People can’t stop talking about the Donny/Vlad meeting in Hamburg, and the idea that Trump’s position regarding the potential Russian involvement in the 2016 election is: “Let’s move on”. Then, we learned that our new Syria strategy is driven by Russia and its plan for a cease fire.

But, Russia is the story of the Trump presidency. We learned over the weekend that Paul Manafort, Jared Kushner, and Donald Trump Jr. met with Russian lawyers back in June of 2016. But, despite the continued news about meetings with the Russians, appearances don’t make the Trumps guilty. Mueller and his team will examine and understand the full extent of what the Russians did, and what they attempted to do. Only then will we determine if the Russians efforts had any effect.

There are two broad areas of potential Russian involvement to consider:

Interference in the electoral process: Russians attempt to manipulate domestic politics of many countries, including the US. We do the same. How serious is the threat? Political candidates already use a full array of tools and technologies to persuade voters toward specific social and political agendas. This persuasion effort is as old as humanity itself.

Whether tech-centric forms of propaganda, employing social media, fake news and data-mining techniques are effective remains to be proven. America has been engaged in exactly this sort of exercise in foreign lands for a long time, without significant (or lasting) success.

These technologies can only support ideas and feelings that are already out there. So, what was out there? Consider these:

  • Hillary’s emails threatening national security!
  • Dispensing contradictory, or conflicting, information like “Hillary Clinton is very sick”.
  • Using social connections to generate, or modify, beliefs, like “Trump is a successful executive who can fix the government”.

This type of information warfare is a lot like managing a stock portfolio. Hackers write small, diverse news stories and then wait to see what pays off. It is unclear that hackers were the tipping point in the election, and it is far from clear that the Russians were the sole party behind them. We don’t talk about the many countries that tried to influence our elections, including Saudi Arabia, China, Israel, and Ukraine. Is it more acceptable that the Saudi’s did it the “right” way, by donating massive amounts to their candidate’s campaign?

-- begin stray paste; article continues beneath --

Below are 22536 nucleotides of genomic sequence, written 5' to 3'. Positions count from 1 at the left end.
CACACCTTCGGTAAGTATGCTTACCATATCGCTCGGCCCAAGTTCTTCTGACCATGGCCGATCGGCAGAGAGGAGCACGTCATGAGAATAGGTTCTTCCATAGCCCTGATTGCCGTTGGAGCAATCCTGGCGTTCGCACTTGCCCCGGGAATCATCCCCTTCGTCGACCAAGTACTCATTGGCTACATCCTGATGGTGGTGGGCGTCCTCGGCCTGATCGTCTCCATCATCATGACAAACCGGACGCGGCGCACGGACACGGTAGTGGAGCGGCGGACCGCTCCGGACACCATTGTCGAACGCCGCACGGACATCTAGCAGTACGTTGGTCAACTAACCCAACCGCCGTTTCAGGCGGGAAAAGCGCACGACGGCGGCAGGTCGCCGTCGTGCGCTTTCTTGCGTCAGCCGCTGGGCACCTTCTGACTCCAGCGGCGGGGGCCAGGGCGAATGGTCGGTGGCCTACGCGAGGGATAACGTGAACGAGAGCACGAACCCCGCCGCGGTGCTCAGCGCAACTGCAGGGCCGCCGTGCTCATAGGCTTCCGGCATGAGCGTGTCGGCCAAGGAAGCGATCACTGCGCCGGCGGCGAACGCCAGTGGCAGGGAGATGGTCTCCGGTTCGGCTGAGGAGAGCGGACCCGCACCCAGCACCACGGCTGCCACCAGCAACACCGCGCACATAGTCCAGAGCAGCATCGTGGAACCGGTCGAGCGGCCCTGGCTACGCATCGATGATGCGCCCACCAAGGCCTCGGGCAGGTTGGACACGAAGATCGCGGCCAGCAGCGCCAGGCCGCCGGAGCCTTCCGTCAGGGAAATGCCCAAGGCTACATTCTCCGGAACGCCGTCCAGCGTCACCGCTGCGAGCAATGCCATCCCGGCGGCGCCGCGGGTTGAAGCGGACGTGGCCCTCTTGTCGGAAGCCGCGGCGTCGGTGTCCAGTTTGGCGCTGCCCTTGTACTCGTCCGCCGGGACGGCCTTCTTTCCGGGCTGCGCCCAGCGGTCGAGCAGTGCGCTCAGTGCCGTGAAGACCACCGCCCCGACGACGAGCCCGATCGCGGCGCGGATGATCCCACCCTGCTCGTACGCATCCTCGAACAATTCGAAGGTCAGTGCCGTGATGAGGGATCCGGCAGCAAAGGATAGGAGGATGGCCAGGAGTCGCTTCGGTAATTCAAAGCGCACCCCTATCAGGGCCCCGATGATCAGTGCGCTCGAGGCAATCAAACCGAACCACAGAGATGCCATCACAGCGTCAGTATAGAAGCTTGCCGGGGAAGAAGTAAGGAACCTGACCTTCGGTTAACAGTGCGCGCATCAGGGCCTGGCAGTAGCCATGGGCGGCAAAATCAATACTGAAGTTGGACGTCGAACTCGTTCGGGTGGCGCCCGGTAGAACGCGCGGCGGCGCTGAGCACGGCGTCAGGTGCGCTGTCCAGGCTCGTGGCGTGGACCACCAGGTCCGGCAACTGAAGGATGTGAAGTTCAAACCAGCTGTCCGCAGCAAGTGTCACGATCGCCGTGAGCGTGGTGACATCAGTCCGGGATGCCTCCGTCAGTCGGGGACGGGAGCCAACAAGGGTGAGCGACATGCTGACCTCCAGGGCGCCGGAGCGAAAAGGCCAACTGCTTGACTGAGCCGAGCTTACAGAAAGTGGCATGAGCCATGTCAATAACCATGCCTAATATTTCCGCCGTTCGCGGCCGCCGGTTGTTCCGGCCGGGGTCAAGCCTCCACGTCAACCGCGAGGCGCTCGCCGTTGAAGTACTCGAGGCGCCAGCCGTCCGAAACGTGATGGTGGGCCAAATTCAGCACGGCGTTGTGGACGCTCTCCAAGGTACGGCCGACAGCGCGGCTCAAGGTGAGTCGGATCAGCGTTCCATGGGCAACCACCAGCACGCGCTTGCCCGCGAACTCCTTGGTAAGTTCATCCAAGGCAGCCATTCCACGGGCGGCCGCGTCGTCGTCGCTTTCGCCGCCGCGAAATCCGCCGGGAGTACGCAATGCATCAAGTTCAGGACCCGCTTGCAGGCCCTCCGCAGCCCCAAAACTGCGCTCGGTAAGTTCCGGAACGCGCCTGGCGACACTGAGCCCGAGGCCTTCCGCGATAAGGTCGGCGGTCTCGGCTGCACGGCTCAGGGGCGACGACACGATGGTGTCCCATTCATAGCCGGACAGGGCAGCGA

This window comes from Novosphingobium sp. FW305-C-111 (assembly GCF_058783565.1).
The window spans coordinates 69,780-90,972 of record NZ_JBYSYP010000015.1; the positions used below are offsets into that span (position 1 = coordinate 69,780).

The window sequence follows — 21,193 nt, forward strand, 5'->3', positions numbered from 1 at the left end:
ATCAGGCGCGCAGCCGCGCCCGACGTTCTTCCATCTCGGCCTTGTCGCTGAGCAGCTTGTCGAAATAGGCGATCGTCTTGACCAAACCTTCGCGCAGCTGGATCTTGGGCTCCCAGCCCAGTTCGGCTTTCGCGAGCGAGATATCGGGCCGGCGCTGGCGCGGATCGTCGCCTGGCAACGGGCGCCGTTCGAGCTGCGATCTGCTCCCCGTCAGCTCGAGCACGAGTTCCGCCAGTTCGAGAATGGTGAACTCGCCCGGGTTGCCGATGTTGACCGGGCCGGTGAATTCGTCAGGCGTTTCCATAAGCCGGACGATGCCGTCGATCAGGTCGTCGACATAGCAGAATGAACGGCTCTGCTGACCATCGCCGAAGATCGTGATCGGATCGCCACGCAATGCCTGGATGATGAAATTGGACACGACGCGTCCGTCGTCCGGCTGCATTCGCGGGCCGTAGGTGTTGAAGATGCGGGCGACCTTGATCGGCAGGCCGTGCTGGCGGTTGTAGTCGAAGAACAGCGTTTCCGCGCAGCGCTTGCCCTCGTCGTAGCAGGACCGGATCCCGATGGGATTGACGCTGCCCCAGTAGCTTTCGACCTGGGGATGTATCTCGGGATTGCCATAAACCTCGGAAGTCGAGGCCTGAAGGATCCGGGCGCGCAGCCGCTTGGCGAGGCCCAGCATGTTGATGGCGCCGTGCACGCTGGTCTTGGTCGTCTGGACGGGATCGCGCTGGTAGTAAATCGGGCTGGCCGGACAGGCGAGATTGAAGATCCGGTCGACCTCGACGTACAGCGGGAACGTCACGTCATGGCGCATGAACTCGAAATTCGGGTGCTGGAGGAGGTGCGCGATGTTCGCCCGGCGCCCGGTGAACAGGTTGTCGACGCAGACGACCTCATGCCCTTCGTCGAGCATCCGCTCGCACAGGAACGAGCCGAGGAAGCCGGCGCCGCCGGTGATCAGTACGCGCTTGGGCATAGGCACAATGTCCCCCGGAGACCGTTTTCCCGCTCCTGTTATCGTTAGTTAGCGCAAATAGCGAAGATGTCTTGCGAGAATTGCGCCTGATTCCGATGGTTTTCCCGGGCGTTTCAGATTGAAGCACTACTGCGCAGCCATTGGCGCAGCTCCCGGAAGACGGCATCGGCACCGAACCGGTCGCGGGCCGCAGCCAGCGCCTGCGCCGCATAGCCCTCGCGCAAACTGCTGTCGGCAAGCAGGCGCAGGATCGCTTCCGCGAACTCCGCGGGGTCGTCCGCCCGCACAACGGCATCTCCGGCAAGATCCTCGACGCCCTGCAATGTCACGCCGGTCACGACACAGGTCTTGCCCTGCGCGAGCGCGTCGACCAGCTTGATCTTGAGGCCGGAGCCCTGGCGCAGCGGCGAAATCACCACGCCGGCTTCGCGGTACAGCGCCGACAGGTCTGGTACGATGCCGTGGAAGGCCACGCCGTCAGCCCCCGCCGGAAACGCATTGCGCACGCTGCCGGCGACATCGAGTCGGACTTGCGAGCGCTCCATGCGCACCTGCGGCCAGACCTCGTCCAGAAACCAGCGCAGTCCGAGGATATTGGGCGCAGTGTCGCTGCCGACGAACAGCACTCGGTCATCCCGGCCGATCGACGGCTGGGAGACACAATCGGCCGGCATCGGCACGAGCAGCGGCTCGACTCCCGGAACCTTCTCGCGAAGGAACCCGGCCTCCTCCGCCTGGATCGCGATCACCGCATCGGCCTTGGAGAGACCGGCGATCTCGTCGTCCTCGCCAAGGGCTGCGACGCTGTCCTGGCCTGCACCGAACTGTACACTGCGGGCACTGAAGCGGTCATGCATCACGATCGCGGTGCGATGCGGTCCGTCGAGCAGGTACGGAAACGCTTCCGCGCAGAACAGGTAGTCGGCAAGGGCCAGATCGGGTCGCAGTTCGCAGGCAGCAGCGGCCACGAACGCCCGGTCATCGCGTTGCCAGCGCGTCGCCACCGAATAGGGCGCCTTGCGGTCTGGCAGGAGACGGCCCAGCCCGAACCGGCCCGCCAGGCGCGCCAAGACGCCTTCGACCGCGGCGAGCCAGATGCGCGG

It is highly unlikely that there was collusion between the Trump campaign and the Russians regarding interference in the 2016 election.

Hacking into political databases: the “Russian hacking” stories are not just that Russians hacked the computers of US political operations including the DNC, but that the Russians have somehow delivered the election to Trump. Thus, the story morphed from “Russians infiltrated DNC computers,” to “Russians hacked our democracy.”

The first is both possible and probable, but the second is just wrong.

Hacking our democracy requires changing or destroying votes for one side in the presidential election, or suppressing voter turnout. Not even the Russians have the resources to pull off that feat. They may have preferred that Trump win, they may have done a few things, and Trump won, but that isn’t “hacked our democracy”.

Wrongo thinks it is probable that “Russian hacking” occurred. It is a serious story, but it needs to be placed in context. Yes, Russia has a political agenda. Yes, they use dirty tricks to influence political outcomes. Yes, this needs to be taken seriously. The problem is that once that is taken out of context, everything is reduced to political talking points. We are asked to choose between two absurd choices: Either Trump is a Russian stooge, or accusations against Trump are a baseless pack of lies.

The likely “truth” is that Russians were doing something, but what they did wasn’t material to the (relatively) close outcome of this election. This has been crowded out of serious discussion.

And who hacked us is still not definitively attributed: there are too many suspects with a motive, means, and opportunity. We can’t yet discount the possibility of domestic operatives (or disgruntled campaign workers) or political plants within campaigns doing mischief.

Sooner or later, we will figure out the definitive attribution for the hacks. And 2018 will bring new tools and techniques.

Who falls short may depend more on message, and less on technology.

Time for a tune. Here is Jason Isbell and the 400 Unit doing “Hope the High Road” (leads you home again):

Takeaway Lyric:

I know you’re tired
And you ain’t sleeping well
Uninspired
And likely mad as hell
But wherever you are
I hope the high road leads you home again
To a world you want to live in

Those who read the Wrongologist in email can view the video here.

Facebooklinkedinrss

From Russian Hacks to Russian Collusion: Where’s the Beef?

The Daily Escape: